Momentum in settlement talks to resolve opioid litigation has spurred a stock market rally, but the danger for investors is far from over.
OxyContin maker Purdue Pharma has secured support from 23 states and thousands of local governments for a multibillion-dollar deal, The Wall Street Journal reported Wednesday. That would resolve many of the lawsuits pending against the closely held company ahead of federal trials scheduled to commence in October. Last month,
Johnson & Johnson
was ordered to pay $572 million to the state of Oklahoma after a bench trial. The company has said it plans to appeal that verdict, but the sum was well-received among investors as most analysts had expected a larger judgment.
Such progress has given a boost to publicly traded stocks facing similar lawsuits. Drug distributor
has risen by 15% since Aug. 27, while generic opioid makers
Teva Pharmaceutical Industries
are up 52% and 18%, respectively. Investors face a range of outcomes, so being able to attach a dollar amount to part of the potential liability—even if it isn’t more modest—is welcome. Analysts at Morgan Stanley estimated last month that the total liability footed by manufacturers, distributors and pharmacies could be anywhere between $48 billion and $145 billion over a number of years. That is too wide of a band for investors to be confident that share prices will hold up under a bad scenario. But the companies facing potential judgments vary greatly in their ability to pay. Johnson & Johnson sports a triple-A credit rating. At the other end of the spectrum, several generic opioid makers have bonds trading in distressed territory. Large settlements could potentially cause bankruptcy in those cases. Even for companies with cleaner balance sheets, settlement money paid out over a long period could crimp cash flow on a longer-term basis and limit upside for equity holders. Moreover, companies may not have much incentive to settle claims if they aren’t sure that lawsuits will stop. Distributor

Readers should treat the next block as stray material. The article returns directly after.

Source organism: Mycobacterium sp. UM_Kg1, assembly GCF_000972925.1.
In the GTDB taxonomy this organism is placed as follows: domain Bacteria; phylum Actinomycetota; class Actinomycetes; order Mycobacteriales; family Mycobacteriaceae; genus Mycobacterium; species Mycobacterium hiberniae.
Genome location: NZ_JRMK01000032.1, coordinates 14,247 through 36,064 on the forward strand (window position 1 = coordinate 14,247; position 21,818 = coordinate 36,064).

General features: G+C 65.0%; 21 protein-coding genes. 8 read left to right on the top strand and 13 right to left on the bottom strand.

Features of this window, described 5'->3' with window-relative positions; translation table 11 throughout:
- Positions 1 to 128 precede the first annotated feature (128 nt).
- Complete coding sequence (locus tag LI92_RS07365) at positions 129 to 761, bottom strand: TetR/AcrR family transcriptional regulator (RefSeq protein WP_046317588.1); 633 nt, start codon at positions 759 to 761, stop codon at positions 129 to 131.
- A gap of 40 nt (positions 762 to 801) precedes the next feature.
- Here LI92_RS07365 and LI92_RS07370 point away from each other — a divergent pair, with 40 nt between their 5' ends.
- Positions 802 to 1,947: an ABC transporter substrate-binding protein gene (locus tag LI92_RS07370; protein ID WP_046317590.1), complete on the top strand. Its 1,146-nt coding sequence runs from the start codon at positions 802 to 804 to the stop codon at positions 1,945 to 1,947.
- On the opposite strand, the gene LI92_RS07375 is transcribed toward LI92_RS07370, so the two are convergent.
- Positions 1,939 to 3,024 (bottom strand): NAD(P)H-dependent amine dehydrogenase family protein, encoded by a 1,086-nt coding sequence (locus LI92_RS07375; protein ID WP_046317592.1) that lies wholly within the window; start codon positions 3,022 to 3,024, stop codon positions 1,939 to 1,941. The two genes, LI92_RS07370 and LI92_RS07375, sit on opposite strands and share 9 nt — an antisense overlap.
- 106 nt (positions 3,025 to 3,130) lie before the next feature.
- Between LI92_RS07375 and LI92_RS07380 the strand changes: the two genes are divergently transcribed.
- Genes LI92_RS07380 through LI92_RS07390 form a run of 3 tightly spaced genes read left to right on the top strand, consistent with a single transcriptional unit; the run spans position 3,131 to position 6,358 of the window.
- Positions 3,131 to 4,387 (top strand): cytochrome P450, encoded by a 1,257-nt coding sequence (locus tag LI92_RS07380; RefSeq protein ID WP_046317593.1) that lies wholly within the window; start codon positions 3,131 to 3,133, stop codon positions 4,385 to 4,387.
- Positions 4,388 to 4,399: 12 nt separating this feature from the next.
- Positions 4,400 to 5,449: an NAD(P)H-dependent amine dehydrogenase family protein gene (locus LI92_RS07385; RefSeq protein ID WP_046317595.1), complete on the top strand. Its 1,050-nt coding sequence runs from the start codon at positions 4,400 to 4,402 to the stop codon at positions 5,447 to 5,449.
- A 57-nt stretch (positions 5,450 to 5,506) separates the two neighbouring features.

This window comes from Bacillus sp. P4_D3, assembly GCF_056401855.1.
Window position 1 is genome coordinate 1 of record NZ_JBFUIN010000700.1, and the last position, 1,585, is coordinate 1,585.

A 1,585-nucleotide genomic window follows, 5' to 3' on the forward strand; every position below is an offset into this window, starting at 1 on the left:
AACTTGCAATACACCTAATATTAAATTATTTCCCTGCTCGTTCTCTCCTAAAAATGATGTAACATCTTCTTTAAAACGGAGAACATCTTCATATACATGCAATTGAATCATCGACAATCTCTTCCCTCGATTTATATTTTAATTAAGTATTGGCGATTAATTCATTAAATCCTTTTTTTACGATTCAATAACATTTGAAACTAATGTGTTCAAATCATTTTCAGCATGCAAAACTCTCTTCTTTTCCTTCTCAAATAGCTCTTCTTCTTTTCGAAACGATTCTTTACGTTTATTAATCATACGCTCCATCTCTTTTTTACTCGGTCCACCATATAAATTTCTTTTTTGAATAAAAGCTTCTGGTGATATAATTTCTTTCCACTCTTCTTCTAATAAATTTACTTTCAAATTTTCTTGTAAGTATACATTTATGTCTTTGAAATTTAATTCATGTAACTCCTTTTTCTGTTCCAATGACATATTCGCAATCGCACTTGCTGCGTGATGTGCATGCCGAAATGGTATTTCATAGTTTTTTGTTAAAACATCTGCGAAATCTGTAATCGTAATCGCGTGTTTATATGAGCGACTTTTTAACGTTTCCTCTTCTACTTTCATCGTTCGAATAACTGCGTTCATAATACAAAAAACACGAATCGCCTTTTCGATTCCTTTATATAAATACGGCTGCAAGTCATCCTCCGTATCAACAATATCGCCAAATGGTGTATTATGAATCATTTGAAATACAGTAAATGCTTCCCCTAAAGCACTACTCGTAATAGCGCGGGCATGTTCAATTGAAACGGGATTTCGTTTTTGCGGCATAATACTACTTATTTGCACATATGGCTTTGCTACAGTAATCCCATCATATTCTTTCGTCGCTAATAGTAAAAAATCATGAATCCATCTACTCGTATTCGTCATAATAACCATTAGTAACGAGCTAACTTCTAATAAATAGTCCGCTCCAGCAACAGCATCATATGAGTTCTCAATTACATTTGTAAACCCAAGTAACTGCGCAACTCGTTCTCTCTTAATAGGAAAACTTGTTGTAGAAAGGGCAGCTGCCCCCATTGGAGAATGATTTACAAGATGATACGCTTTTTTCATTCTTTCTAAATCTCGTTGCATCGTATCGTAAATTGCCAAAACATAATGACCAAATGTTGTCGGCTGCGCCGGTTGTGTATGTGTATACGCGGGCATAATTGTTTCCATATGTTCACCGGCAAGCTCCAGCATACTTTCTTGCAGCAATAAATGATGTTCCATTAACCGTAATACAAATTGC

said at an investor conference earlier that it would require “finality” as part of any settlement. That seems unlikely; California and New York have yet to sign on to the proposed deal with Purdue. The legal claims that such large states could bring on their own would be considerable. And that isn’t all: It seems unlikely that any settlement would discharge legal claims from individuals affected by the opioid addiction crisis. Given all those remaining questions, don’t be surprised if the recent rally stalls. Write to Charley Grant at firstname.lastname@example.org
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